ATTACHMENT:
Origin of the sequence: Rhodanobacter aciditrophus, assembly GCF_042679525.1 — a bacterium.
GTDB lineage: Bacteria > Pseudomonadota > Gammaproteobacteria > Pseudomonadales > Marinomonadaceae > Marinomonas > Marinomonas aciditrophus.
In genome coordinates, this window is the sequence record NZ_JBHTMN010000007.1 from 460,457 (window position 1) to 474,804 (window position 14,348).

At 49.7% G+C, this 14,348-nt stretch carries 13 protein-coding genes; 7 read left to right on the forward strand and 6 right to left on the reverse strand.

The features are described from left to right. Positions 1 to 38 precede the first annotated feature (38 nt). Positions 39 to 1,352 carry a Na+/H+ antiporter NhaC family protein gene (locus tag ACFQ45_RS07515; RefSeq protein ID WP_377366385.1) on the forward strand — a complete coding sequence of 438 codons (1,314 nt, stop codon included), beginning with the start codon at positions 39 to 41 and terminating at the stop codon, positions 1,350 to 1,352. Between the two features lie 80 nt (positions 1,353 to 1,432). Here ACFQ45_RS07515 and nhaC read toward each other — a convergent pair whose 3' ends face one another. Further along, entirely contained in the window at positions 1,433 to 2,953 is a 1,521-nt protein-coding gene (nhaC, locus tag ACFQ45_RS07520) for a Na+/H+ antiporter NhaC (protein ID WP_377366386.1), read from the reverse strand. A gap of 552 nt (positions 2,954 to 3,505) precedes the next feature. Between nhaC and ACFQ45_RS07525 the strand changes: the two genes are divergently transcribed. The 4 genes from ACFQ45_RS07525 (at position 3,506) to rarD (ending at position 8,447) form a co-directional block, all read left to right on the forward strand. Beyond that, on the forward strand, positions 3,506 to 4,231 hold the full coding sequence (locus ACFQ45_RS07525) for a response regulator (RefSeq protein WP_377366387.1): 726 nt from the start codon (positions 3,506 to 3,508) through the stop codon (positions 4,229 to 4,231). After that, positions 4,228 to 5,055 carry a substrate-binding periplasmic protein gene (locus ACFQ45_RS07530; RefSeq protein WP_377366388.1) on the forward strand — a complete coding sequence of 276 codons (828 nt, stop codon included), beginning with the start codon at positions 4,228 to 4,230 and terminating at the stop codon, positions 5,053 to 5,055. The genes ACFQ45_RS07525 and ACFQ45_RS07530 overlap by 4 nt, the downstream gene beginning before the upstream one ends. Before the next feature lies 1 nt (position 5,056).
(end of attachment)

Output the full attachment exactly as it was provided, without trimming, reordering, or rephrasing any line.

Origin of the sequence: Rhodanobacter aciditrophus, assembly GCF_042679525.1 — a bacterium.
GTDB lineage: Bacteria > Pseudomonadota > Gammaproteobacteria > Pseudomonadales > Marinomonadaceae > Marinomonas > Marinomonas aciditrophus.
In genome coordinates, this window is the sequence record NZ_JBHTMN010000007.1 from 460,457 (window position 1) to 474,804 (window position 14,348).

At 49.7% G+C, this 14,348-nt stretch carries 13 protein-coding genes; 7 read left to right on the forward strand and 6 right to left on the reverse strand.

The features are described from left to right. Positions 1 to 38 precede the first annotated feature (38 nt). Positions 39 to 1,352 carry a Na+/H+ antiporter NhaC family protein gene (locus tag ACFQ45_RS07515; RefSeq protein ID WP_377366385.1) on the forward strand — a complete coding sequence of 438 codons (1,314 nt, stop codon included), beginning with the start codon at positions 39 to 41 and terminating at the stop codon, positions 1,350 to 1,352. Between the two features lie 80 nt (positions 1,353 to 1,432). Here ACFQ45_RS07515 and nhaC read toward each other — a convergent pair whose 3' ends face one another. Further along, entirely contained in the window at positions 1,433 to 2,953 is a 1,521-nt protein-coding gene (nhaC, locus tag ACFQ45_RS07520) for a Na+/H+ antiporter NhaC (protein ID WP_377366386.1), read from the reverse strand. A gap of 552 nt (positions 2,954 to 3,505) precedes the next feature. Between nhaC and ACFQ45_RS07525 the strand changes: the two genes are divergently transcribed. The 4 genes from ACFQ45_RS07525 (at position 3,506) to rarD (ending at position 8,447) form a co-directional block, all read left to right on the forward strand. Beyond that, on the forward strand, positions 3,506 to 4,231 hold the full coding sequence (locus ACFQ45_RS07525) for a response regulator (RefSeq protein WP_377366387.1): 726 nt from the start codon (positions 3,506 to 3,508) through the stop codon (positions 4,229 to 4,231). After that, positions 4,228 to 5,055 carry a substrate-binding periplasmic protein gene (locus ACFQ45_RS07530; RefSeq protein WP_377366388.1) on the forward strand — a complete coding sequence of 276 codons (828 nt, stop codon included), beginning with the start codon at positions 4,228 to 4,230 and terminating at the stop codon, positions 5,053 to 5,055. The genes ACFQ45_RS07525 and ACFQ45_RS07530 overlap by 4 nt, the downstream gene beginning before the upstream one ends. Before the next feature lies 1 nt (position 5,056).